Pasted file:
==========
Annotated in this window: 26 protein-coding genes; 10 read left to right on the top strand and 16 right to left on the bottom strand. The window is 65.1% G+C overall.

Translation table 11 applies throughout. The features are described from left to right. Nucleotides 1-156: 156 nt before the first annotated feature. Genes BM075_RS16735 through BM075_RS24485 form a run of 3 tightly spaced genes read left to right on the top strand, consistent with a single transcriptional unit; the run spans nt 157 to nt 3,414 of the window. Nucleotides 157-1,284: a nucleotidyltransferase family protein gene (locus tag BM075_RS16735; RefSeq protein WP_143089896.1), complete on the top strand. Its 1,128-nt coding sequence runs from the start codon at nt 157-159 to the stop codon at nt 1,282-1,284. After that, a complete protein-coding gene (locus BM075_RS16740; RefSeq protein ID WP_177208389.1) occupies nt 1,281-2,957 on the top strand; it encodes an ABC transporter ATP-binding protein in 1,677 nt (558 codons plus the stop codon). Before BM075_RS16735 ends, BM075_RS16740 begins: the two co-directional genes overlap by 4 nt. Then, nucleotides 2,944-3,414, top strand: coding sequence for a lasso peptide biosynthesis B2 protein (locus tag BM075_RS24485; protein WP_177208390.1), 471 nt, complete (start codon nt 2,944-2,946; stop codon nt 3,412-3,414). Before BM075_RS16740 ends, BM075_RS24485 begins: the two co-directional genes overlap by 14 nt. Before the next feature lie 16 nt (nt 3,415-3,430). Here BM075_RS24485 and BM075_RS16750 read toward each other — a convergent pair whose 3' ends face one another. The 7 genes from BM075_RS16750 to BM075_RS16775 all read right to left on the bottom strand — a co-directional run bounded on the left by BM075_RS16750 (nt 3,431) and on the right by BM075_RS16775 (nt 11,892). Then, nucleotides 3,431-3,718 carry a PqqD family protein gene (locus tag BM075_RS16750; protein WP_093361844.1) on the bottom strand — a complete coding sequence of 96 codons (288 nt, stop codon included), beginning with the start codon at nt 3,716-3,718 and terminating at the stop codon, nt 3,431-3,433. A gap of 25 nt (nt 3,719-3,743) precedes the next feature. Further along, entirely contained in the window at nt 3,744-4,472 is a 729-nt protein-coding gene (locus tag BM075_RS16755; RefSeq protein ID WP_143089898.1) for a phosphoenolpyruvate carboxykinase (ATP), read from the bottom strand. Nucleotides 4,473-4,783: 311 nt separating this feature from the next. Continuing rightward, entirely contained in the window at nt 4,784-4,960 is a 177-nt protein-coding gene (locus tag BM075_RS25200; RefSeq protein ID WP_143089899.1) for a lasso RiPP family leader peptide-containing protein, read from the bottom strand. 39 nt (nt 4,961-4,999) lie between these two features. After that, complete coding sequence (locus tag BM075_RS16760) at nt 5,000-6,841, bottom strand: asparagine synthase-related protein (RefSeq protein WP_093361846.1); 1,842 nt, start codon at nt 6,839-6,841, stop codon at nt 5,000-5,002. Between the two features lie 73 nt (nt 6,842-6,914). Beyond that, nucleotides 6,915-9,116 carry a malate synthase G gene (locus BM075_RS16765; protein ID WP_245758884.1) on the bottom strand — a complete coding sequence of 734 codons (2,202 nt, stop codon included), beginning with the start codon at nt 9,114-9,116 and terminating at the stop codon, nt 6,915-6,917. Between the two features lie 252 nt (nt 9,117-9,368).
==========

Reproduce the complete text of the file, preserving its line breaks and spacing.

Annotated in this window: 26 protein-coding genes; 10 read left to right on the top strand and 16 right to left on the bottom strand. The window is 65.1% G+C overall.

Translation table 11 applies throughout. The features are described from left to right. Nucleotides 1-156: 156 nt before the first annotated feature. Genes BM075_RS16735 through BM075_RS24485 form a run of 3 tightly spaced genes read left to right on the top strand, consistent with a single transcriptional unit; the run spans nt 157 to nt 3,414 of the window. Nucleotides 157-1,284: a nucleotidyltransferase family protein gene (locus tag BM075_RS16735; RefSeq protein WP_143089896.1), complete on the top strand. Its 1,128-nt coding sequence runs from the start codon at nt 157-159 to the stop codon at nt 1,282-1,284. After that, a complete protein-coding gene (locus BM075_RS16740; RefSeq protein ID WP_177208389.1) occupies nt 1,281-2,957 on the top strand; it encodes an ABC transporter ATP-binding protein in 1,677 nt (558 codons plus the stop codon). Before BM075_RS16735 ends, BM075_RS16740 begins: the two co-directional genes overlap by 4 nt. Then, nucleotides 2,944-3,414, top strand: coding sequence for a lasso peptide biosynthesis B2 protein (locus tag BM075_RS24485; protein WP_177208390.1), 471 nt, complete (start codon nt 2,944-2,946; stop codon nt 3,412-3,414). Before BM075_RS16740 ends, BM075_RS24485 begins: the two co-directional genes overlap by 14 nt. Before the next feature lie 16 nt (nt 3,415-3,430). Here BM075_RS24485 and BM075_RS16750 read toward each other — a convergent pair whose 3' ends face one another. The 7 genes from BM075_RS16750 to BM075_RS16775 all read right to left on the bottom strand — a co-directional run bounded on the left by BM075_RS16750 (nt 3,431) and on the right by BM075_RS16775 (nt 11,892). Then, nucleotides 3,431-3,718 carry a PqqD family protein gene (locus tag BM075_RS16750; protein WP_093361844.1) on the bottom strand — a complete coding sequence of 96 codons (288 nt, stop codon included), beginning with the start codon at nt 3,716-3,718 and terminating at the stop codon, nt 3,431-3,433. A gap of 25 nt (nt 3,719-3,743) precedes the next feature. Further along, entirely contained in the window at nt 3,744-4,472 is a 729-nt protein-coding gene (locus tag BM075_RS16755; RefSeq protein ID WP_143089898.1) for a phosphoenolpyruvate carboxykinase (ATP), read from the bottom strand. Nucleotides 4,473-4,783: 311 nt separating this feature from the next. Continuing rightward, entirely contained in the window at nt 4,784-4,960 is a 177-nt protein-coding gene (locus tag BM075_RS25200; RefSeq protein ID WP_143089899.1) for a lasso RiPP family leader peptide-containing protein, read from the bottom strand. 39 nt (nt 4,961-4,999) lie between these two features. After that, complete coding sequence (locus tag BM075_RS16760) at nt 5,000-6,841, bottom strand: asparagine synthase-related protein (RefSeq protein WP_093361846.1); 1,842 nt, start codon at nt 6,839-6,841, stop codon at nt 5,000-5,002. Between the two features lie 73 nt (nt 6,842-6,914). Beyond that, nucleotides 6,915-9,116 carry a malate synthase G gene (locus BM075_RS16765; protein ID WP_245758884.1) on the bottom strand — a complete coding sequence of 734 codons (2,202 nt, stop codon included), beginning with the start codon at nt 9,114-9,116 and terminating at the stop codon, nt 6,915-6,917. Between the two features lie 252 nt (nt 9,117-9,368).